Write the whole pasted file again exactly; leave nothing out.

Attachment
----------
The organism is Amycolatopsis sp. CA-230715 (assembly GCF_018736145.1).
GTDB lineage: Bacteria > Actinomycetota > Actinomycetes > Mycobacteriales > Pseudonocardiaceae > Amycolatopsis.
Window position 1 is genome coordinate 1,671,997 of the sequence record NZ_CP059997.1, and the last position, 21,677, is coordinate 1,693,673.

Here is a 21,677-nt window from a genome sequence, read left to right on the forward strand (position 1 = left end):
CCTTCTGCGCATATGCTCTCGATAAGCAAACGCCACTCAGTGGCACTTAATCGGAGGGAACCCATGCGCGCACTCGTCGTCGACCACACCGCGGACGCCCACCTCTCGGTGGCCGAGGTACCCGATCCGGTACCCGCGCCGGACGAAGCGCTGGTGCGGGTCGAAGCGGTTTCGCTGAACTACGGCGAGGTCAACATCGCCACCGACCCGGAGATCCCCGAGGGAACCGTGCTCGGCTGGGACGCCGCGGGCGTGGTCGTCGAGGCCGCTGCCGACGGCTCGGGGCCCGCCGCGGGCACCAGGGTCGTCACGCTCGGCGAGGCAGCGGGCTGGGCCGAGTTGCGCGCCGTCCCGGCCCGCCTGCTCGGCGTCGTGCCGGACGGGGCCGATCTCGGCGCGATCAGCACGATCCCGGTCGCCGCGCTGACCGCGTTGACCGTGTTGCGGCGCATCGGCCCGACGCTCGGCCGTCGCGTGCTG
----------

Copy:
The organism is Amycolatopsis sp. CA-230715 (assembly GCF_018736145.1).
GTDB lineage: Bacteria > Actinomycetota > Actinomycetes > Mycobacteriales > Pseudonocardiaceae > Amycolatopsis.
Window position 1 is genome coordinate 1,671,997 of the sequence record NZ_CP059997.1, and the last position, 21,677, is coordinate 1,693,673.

Here is a 21,677-nt window from a genome sequence, read left to right on the forward strand (position 1 = left end):
CCTTCTGCGCATATGCTCTCGATAAGCAAACGCCACTCAGTGGCACTTAATCGGAGGGAACCCATGCGCGCACTCGTCGTCGACCACACCGCGGACGCCCACCTCTCGGTGGCCGAGGTACCCGATCCGGTACCCGCGCCGGACGAAGCGCTGGTGCGGGTCGAAGCGGTTTCGCTGAACTACGGCGAGGTCAACATCGCCACCGACCCGGAGATCCCCGAGGGAACCGTGCTCGGCTGGGACGCCGCGGGCGTGGTCGTCGAGGCCGCTGCCGACGGCTCGGGGCCCGCCGCGGGCACCAGGGTCGTCACGCTCGGCGAGGCAGCGGGCTGGGCCGAGTTGCGCGCCGTCCCGGCCCGCCTGCTCGGCGTCGTGCCGGACGGGGCCGATCTCGGCGCGATCAGCACGATCCCGGTCGCCGCGCTGACCGCGTTGACCGTGTTGCGGCGCATCGGCCCGACGCTCGGCCGTCGCGTGCTG